That first Canterbury (7.1) earthquake, September 4, 2010, seems a long long time ago now. It’s overshadowed by the  February 22 2011 6.3 earthquake which, although smaller in magnitude, caused significant loss of life; and by the continuing aftershocks that have left Cantabrians exhausted.  I visited Christchurch in November 2010 and heard many stories. This one affected me most. (I wrote it as an experiment, to take some screenplay writing principles into a prose poem.)

Song for the broken woman with the big warm heart; for lisa’s work, hovering at the edge of the page; & for Jennine, her feet inside her rhinestone sandals reaching deep into the earth, & her voice-that-made- my-hair-stand-on-end and which I cannot-otherwise-find-words-for

It was a quiet night. A quiet night.
A late wintery spring night.

She turned her silver Mercedes into the drive. The drive that bumped across the field.
Drove her silver Mercedes down
past the big house.
To the cottage.
A little wooden hut really.
Two rooms.
With a kitchen tacked on one side.
And a bathroom on the other.
All just big enough for one.

And she quietly prepared for bed.

And over at the big house a car door slammed.
And the big door of the three-car garage rattled shut.
And a bird called. Briefly.

She turned out the light.

About 3.48 a.m.
the cats took off
(& were not seen again).
The birds rose from the trees.
Whoosh. Whoooooosh.

And then the train came.
Through the cottage wall. Behind her bed.
No. It can’t be a train. There are no trains here. It must be a truck.

Then she got it.
Woke up.

The stones in the ground ground on.
And on.
The earth’s tympani.
Gusts of its giant tambourine.

She shook.
Shaken. Stirred. Shaken.
Crack. Crack. The cottage hogged.
She tried to hug her self.
Shaking.

In the dark
it took a while to open the back door.
The key wouldn’t fit the keyhole.
Was it the keyhole?
She lost her way.
Because it was dark.
And the fridge had fallen.
And was in the way.

And the three car garage door had torqued.
So the silver Mercedes was the only transport.
For everyone.

And when they gathered at the house down the road
not one of them thought of making everyone a cup of tea.
Instead, they told one another stories
that usually
they wouldn’t have told
that
may have been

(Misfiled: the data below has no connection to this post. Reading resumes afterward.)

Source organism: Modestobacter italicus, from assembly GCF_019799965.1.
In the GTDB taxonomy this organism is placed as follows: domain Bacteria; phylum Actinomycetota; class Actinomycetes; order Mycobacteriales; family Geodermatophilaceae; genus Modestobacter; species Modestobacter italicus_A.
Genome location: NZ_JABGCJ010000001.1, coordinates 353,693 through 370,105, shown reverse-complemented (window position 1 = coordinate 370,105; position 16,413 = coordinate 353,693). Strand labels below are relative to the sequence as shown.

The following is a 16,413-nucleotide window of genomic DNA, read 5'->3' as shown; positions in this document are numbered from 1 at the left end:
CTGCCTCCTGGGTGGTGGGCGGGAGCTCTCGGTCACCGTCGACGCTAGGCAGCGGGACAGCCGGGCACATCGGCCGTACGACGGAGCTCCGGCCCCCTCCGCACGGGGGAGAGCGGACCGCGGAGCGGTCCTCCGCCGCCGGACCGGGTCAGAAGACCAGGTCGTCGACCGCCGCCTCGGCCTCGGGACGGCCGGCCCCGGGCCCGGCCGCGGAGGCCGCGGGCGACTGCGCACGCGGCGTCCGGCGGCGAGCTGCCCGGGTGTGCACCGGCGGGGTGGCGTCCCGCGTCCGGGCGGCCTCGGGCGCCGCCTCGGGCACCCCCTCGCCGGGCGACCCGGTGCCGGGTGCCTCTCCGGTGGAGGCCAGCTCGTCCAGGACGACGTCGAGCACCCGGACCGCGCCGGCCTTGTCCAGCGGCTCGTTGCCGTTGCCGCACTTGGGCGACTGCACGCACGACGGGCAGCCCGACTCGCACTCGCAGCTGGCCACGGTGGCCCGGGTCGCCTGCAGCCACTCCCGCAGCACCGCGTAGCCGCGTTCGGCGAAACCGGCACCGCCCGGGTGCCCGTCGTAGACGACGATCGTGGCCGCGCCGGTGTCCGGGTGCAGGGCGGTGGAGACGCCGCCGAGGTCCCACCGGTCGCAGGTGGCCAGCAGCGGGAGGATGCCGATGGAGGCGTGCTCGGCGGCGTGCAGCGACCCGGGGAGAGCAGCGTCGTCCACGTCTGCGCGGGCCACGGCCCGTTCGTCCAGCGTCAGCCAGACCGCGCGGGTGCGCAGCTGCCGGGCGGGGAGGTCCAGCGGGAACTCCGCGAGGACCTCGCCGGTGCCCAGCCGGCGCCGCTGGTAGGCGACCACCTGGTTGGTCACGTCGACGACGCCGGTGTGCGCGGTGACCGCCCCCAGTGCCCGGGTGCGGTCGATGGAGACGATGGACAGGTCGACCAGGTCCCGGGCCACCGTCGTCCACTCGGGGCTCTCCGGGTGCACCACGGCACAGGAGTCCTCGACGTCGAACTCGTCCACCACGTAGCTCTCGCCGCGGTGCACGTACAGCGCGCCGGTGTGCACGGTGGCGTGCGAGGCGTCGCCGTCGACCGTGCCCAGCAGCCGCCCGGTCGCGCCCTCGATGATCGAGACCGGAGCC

dangerous to tell.
But with twenty-two splits in the land around them
and a couple of really deep holes
they had to get those stories out fast.
In case.

And
finally
she had a cup of tea in her hand
and she looked out the window
and saw a circle of cattle.
Standing.
Heads together.
Motionless.

Look
she said.
And, hands circling their cups,
gripping their cups,
they all looked.
And they didn’t move.
And the cattle, black against gray, didn’t move.
And the watchers didn’t move.
For some time.

Then
a single cow moved a single ear.
And another text came in: R u ok.
And then the first after shock.

Down the road at morning milking time
the cows would not stand.
They would not move.
And when she turned the silver Mercedes onto the road,
driving to work:
(to work?)
she drove very slowly.
Sobbing now & then.
She saw birds on the road
which did not move.
Though they were alive.
And she stopped.
And sent a text: R u ok.

Days later another text came in
from far away:
Are you alive?
She did not answer.
She put the last load in the boot of the silver Mercedes.
And tossed the cellphone on top.
Then she walked past the cottage.
Past the puriri tree.
To where it all became a little wild.
And lay
face
down
on the earth.

Drawing: JOHN FRANCIS
_______________________________

Remember, we can donate to the women’s refuges in Otautahi/Christchurch. They still need our help:  here or here (Shakti Asian Women’s refuge) or here (Otautahi Maori Women’s refuge).

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